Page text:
Kate Sierzputowski

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All images via Haruka Misawa.

Designer and founder of Misawa Design Institute, Haruka Misawa (previously), has designed a series of minimal aquariums titled “Waterscapes” that include 3D printed objects inspired by undersea plant life. These works mimic coral and other aquatic flora that small fish use as hiding places, yet are all manufactured digitally. The objects are ones that would normal topple or crumble because of their own weight, yet because of their underwater location are able to exist as buoyant additions to the aesthetically pleasing fish homes.

Within the series Misawa has also designed bubbles of air within the aquariums that allow plants to thrive at the center of her creations. These meta environments appear like miniature fish bowls within larger aquariums, with plants floating at the top of the inner enclosures. These works were displayed recently in Taiwan in an exhibition titled “Waterscape” and you can see them in action in the video below. (via Design Milk)

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Design

Awesome Aquariums: Winners of the 2015 International Aquatic Plants Layout Contest

October 8, 2015

Christopher Jobson

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#1 (Grand Prize) Takayuki Fukada, Japan / Courtesy IAPLC & Aquabase. © Aqua Design Amano Co., Ltd.

While most people are satisfied with giving their pet goldfish some colorful gravel, a plastic plant, and maybe one of those bubbly treasure chests, the entrants to the International Aquatic Plants Layout Contest (IAPLC) have turned aquarium design into an artform. The massive tanks require years of preparation and are focused almost entirely on the aesthetic presentation of plants using only natural elements.

The art of aquascaping is still a fledgling endeavor, first started in the 90s by Japanese wildlife photographer Takashi Amano. The annual IAPLC competition has grown dramatically since, with the 2015 contest seeing 2,545 entries from 69 countries. Japan, China, Brazil, and France dominate the top finalist spots (only 13 entries were from the United States). Finalists were announced in September.

The scoring of each aquarium is based on a complex matrix of six criteria: the recreation of natural habitat for fish; the creator’s technical skills; the long-term maintenance of the habitat; the originality and impression of the layout; presentation of natural layout; and the overall composition and planting ‘balance’. Participants face severe penalties for reconfiguring elements from their own past entries, stealing ideas from others, and using plants that may not last long-term in the environment presented.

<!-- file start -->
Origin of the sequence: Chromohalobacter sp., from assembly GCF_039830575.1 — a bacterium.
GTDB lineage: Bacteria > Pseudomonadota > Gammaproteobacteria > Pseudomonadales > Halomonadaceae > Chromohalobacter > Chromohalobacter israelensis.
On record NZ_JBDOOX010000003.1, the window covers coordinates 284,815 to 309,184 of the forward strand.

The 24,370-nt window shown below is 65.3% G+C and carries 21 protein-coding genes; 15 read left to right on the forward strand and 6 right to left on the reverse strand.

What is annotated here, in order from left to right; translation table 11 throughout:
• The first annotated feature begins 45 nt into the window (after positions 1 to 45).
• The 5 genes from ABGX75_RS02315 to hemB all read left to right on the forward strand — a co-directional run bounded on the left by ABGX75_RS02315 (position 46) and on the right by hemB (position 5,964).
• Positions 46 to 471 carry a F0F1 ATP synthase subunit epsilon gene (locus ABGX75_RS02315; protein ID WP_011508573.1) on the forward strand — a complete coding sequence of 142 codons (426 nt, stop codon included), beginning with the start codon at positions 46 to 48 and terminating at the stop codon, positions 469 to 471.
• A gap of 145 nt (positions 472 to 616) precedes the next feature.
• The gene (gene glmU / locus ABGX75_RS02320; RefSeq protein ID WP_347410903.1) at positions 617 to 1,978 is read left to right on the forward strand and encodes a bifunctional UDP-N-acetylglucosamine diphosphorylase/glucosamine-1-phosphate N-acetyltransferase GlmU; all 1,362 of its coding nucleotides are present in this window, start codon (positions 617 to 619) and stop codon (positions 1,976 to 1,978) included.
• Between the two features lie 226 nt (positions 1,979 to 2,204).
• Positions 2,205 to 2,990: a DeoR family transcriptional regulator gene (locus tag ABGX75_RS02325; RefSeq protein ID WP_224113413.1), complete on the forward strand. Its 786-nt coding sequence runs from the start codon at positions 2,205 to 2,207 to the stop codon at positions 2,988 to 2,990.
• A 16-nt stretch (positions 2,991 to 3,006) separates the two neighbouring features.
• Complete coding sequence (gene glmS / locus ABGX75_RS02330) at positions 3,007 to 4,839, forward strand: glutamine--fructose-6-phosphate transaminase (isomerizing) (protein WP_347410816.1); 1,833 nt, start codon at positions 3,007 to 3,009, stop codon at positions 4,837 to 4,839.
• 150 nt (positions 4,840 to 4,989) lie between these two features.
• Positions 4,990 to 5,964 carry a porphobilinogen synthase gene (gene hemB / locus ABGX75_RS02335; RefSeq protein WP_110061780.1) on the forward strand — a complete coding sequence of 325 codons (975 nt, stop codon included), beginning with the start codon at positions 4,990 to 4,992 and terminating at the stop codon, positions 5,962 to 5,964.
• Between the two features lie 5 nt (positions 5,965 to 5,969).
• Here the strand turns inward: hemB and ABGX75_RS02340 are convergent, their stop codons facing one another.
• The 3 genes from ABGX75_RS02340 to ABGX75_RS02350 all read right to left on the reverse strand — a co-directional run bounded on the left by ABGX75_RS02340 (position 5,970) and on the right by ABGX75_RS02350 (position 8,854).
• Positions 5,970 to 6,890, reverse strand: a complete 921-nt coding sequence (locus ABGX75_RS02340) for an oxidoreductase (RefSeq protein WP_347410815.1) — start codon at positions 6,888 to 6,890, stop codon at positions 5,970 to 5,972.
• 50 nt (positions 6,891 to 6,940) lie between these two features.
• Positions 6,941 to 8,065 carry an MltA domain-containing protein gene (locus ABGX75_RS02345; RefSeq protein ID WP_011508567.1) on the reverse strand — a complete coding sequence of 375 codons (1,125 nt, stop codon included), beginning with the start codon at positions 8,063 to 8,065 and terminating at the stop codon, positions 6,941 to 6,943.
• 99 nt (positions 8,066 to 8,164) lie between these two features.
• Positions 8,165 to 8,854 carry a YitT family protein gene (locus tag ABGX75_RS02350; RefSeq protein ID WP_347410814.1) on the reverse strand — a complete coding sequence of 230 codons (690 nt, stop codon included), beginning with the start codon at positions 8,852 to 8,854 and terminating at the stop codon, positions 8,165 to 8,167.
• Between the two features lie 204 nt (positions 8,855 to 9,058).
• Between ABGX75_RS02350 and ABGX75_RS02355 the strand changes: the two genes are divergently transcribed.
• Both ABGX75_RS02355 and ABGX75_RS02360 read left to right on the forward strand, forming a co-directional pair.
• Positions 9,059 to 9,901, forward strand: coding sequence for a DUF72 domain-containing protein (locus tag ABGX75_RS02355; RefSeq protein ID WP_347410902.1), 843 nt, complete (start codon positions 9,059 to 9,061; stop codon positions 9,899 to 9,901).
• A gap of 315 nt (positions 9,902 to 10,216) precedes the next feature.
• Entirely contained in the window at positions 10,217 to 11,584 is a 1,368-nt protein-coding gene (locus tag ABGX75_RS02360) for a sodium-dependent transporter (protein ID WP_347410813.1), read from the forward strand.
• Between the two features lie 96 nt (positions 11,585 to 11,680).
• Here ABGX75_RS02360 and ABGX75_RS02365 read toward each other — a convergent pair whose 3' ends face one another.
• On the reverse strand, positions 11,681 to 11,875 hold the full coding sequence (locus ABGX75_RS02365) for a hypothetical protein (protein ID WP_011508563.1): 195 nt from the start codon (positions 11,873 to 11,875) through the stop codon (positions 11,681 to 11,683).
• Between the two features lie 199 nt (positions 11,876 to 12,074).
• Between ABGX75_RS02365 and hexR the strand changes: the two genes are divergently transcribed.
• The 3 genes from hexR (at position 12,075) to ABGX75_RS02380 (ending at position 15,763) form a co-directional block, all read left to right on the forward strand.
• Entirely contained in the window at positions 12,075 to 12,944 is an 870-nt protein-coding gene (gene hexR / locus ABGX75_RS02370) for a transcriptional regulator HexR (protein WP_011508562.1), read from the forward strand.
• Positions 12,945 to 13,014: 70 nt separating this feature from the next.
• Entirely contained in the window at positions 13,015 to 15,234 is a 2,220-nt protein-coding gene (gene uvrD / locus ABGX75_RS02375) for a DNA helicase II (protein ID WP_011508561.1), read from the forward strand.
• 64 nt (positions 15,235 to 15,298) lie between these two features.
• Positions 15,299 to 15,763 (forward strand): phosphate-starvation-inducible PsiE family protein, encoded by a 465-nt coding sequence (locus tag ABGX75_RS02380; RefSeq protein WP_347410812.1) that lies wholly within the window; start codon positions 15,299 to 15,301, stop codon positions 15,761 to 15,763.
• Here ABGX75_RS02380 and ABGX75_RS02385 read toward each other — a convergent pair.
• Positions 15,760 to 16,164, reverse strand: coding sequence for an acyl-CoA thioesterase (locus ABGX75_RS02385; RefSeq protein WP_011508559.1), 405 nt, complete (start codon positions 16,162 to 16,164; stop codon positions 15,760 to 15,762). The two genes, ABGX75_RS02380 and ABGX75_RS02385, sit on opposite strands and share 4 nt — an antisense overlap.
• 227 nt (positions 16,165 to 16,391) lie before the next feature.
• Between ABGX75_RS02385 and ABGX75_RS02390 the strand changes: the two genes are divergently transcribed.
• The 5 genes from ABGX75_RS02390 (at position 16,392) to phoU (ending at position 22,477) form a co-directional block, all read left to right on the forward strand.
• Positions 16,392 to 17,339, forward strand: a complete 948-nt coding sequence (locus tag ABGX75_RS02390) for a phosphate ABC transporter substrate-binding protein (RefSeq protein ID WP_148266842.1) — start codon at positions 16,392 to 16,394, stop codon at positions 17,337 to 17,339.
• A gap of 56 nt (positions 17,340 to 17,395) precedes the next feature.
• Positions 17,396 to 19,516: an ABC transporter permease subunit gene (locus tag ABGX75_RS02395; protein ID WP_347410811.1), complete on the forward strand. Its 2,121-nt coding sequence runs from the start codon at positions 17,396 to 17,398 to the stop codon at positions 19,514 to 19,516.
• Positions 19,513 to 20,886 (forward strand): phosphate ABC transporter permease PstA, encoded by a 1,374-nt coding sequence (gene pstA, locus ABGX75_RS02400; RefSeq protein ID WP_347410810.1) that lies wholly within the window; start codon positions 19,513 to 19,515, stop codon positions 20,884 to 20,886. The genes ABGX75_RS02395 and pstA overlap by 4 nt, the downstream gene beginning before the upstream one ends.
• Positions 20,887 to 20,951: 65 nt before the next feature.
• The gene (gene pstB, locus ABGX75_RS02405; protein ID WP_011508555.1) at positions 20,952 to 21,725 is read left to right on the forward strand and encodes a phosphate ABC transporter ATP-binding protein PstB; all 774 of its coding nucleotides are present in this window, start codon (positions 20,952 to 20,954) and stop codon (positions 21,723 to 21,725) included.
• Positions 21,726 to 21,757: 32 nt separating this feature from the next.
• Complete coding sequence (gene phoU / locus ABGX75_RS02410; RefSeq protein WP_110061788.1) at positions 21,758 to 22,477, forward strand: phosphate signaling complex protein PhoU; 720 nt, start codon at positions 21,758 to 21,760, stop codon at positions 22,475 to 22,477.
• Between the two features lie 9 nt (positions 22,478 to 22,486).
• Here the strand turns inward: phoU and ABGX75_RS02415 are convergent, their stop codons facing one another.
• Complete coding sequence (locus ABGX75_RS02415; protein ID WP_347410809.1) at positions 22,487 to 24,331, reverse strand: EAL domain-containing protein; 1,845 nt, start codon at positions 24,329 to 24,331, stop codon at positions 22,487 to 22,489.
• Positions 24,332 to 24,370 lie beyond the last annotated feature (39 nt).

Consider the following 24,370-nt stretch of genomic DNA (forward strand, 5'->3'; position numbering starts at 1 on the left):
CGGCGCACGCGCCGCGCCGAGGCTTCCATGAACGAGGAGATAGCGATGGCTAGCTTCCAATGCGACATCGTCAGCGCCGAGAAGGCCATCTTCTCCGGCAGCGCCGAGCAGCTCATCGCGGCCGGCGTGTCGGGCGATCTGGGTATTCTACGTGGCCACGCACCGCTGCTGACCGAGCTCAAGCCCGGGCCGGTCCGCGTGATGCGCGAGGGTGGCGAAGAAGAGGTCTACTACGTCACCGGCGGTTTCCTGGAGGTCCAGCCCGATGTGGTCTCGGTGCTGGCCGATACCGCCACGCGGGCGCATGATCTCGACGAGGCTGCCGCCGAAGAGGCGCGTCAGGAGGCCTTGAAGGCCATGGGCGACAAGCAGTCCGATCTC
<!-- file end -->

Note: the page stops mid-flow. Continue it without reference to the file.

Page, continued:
This year’s grand prize winner was Takayuki Fukada from Japan with his aquarium titled Longing. You can see our previous coverage of the IAPLC here. All images courtesy IAPLC and AquaA3. (via Vice)

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#2 范博文, China / Courtesy IAPLC & AquaA3. © Aqua Design Amano Co., Ltd.

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#4 Paulo Pacheco, Brazil / Courtesy IAPLC & Aquabase. © Aqua Design Amano Co., Ltd.

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#5 叶毅, China / Courtesy IAPLC & Aquabase. © Aqua Design Amano Co., Ltd.

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#7 刘勇, China / Courtesy IAPLC & Aquabase. © Aqua Design Amano Co., Ltd.

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#8 タナカカツキ, Japan / Courtesy IAPLC & Aquabase. © Aqua Design Amano Co., Ltd.

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#10 Luis Carlos Galarraga, Brazil / Courtesy IAPLC & Aquabase. © Aqua Design Amano Co., Ltd.

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#12 Ana Paula Cinato, Brazil / Courtesy IAPLC & Aquabase. © Aqua Design Amano Co., Ltd.

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#16 张大东, China / Courtesy IAPLC & Aquabase. © Aqua Design Amano Co., Ltd.

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#19 薛海, Taiwan / Courtesy IAPLC & Aquabase. © Aqua Design Amano Co., Ltd.

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#21 Andre Longarco, Brazil / Courtesy IAPLC & Aquabase. © Aqua Design Amano Co., Ltd.

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#22 Olivier Thebaud, France / Courtesy IAPLC & Aquabase. © Aqua Design Amano Co., Ltd.

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#23 Michaël Leroy, France / Courtesy IAPLC & Aquabase. © Aqua Design Amano Co., Ltd.